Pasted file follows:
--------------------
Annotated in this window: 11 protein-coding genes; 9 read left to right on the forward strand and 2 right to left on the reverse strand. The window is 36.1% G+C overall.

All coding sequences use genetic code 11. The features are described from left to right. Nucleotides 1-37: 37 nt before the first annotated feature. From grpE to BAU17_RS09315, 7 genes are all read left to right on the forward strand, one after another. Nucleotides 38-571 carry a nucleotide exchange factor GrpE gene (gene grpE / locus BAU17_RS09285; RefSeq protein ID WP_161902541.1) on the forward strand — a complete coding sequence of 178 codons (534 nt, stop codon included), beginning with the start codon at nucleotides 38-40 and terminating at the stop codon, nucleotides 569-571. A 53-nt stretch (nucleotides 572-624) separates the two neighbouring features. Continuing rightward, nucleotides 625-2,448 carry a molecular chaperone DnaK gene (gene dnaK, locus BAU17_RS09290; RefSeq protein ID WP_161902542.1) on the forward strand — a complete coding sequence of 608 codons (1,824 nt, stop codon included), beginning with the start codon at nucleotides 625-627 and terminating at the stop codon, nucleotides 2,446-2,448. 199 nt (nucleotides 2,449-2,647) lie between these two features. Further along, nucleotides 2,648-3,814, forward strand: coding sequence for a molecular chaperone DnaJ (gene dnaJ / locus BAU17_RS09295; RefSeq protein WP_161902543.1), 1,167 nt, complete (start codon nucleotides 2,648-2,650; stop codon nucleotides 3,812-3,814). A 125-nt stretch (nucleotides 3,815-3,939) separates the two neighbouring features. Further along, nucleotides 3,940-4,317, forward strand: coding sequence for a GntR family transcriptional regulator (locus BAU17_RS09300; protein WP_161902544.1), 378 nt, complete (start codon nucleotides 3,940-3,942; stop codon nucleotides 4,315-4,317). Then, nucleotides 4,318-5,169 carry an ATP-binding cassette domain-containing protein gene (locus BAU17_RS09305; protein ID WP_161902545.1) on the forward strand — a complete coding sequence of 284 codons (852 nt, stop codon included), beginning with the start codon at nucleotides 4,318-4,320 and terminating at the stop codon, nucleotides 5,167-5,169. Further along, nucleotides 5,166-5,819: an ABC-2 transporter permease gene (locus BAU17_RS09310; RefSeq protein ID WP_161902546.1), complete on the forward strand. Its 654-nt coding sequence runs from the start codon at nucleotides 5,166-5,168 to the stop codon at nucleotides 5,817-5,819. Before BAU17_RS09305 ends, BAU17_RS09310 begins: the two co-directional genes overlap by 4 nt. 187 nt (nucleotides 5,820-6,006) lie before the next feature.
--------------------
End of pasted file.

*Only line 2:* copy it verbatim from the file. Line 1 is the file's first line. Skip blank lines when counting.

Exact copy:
All coding sequences use genetic code 11. The features are described from left to right. Nucleotides 1-37: 37 nt before the first annotated feature. From grpE to BAU17_RS09315, 7 genes are all read left to right on the forward strand, one after another. Nucleotides 38-571 carry a nucleotide exchange factor GrpE gene (gene grpE / locus BAU17_RS09285; RefSeq protein ID WP_161902541.1) on the forward strand — a complete coding sequence of 178 codons (534 nt, stop codon included), beginning with the start codon at nucleotides 38-40 and terminating at the stop codon, nucleotides 569-571. A 53-nt stretch (nucleotides 572-624) separates the two neighbouring features. Continuing rightward, nucleotides 625-2,448 carry a molecular chaperone DnaK gene (gene dnaK, locus BAU17_RS09290; RefSeq protein ID WP_161902542.1) on the forward strand — a complete coding sequence of 608 codons (1,824 nt, stop codon included), beginning with the start codon at nucleotides 625-627 and terminating at the stop codon, nucleotides 2,446-2,448. 199 nt (nucleotides 2,449-2,647) lie between these two features. Further along, nucleotides 2,648-3,814, forward strand: coding sequence for a molecular chaperone DnaJ (gene dnaJ / locus BAU17_RS09295; RefSeq protein WP_161902543.1), 1,167 nt, complete (start codon nucleotides 2,648-2,650; stop codon nucleotides 3,812-3,814). A 125-nt stretch (nucleotides 3,815-3,939) separates the two neighbouring features. Further along, nucleotides 3,940-4,317, forward strand: coding sequence for a GntR family transcriptional regulator (locus BAU17_RS09300; protein WP_161902544.1), 378 nt, complete (start codon nucleotides 3,940-3,942; stop codon nucleotides 4,315-4,317). Then, nucleotides 4,318-5,169 carry an ATP-binding cassette domain-containing protein gene (locus BAU17_RS09305; protein ID WP_161902545.1) on the forward strand — a complete coding sequence of 284 codons (852 nt, stop codon included), beginning with the start codon at nucleotides 4,318-4,320 and terminating at the stop codon, nucleotides 5,167-5,169. Further along, nucleotides 5,166-5,819: an ABC-2 transporter permease gene (locus BAU17_RS09310; RefSeq protein ID WP_161902546.1), complete on the forward strand. Its 654-nt coding sequence runs from the start codon at nucleotides 5,166-5,168 to the stop codon at nucleotides 5,817-5,819. Before BAU17_RS09305 ends, BAU17_RS09310 begins: the two co-directional genes overlap by 4 nt. 187 nt (nucleotides 5,820-6,006) lie before the next feature.